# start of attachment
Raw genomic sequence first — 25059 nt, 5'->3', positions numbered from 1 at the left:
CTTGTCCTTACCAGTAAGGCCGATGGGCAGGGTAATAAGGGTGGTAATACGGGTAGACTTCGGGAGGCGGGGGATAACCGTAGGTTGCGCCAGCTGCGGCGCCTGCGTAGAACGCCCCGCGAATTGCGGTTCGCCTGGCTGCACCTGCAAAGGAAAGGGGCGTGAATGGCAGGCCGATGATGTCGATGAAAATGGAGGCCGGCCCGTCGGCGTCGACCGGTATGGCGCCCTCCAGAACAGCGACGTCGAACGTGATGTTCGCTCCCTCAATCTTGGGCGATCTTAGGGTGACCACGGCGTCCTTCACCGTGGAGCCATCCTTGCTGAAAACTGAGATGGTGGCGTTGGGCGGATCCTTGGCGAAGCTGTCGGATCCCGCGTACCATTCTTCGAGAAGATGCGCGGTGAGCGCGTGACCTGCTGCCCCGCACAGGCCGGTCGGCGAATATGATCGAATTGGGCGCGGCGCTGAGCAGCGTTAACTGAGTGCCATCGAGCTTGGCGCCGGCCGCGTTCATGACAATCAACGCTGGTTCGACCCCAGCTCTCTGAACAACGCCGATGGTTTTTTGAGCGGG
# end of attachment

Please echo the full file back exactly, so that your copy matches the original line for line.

Raw genomic sequence first — 25059 nt, 5'->3', positions numbered from 1 at the left:
CTTGTCCTTACCAGTAAGGCCGATGGGCAGGGTAATAAGGGTGGTAATACGGGTAGACTTCGGGAGGCGGGGGATAACCGTAGGTTGCGCCAGCTGCGGCGCCTGCGTAGAACGCCCCGCGAATTGCGGTTCGCCTGGCTGCACCTGCAAAGGAAAGGGGCGTGAATGGCAGGCCGATGATGTCGATGAAAATGGAGGCCGGCCCGTCGGCGTCGACCGGTATGGCGCCCTCCAGAACAGCGACGTCGAACGTGATGTTCGCTCCCTCAATCTTGGGCGATCTTAGGGTGACCACGGCGTCCTTCACCGTGGAGCCATCCTTGCTGAAAACTGAGATGGTGGCGTTGGGCGGATCCTTGGCGAAGCTGTCGGATCCCGCGTACCATTCTTCGAGAAGATGCGCGGTGAGCGCGTGACCTGCTGCCCCGCACAGGCCGGTCGGCGAATATGATCGAATTGGGCGCGGCGCTGAGCAGCGTTAACTGAGTGCCATCGAGCTTGGCGCCGGCCGCGTTCATGACAATCAACGCTGGTTCGACCCCAGCTCTCTGAACAACGCCGATGGTTTTTTGAGCGGG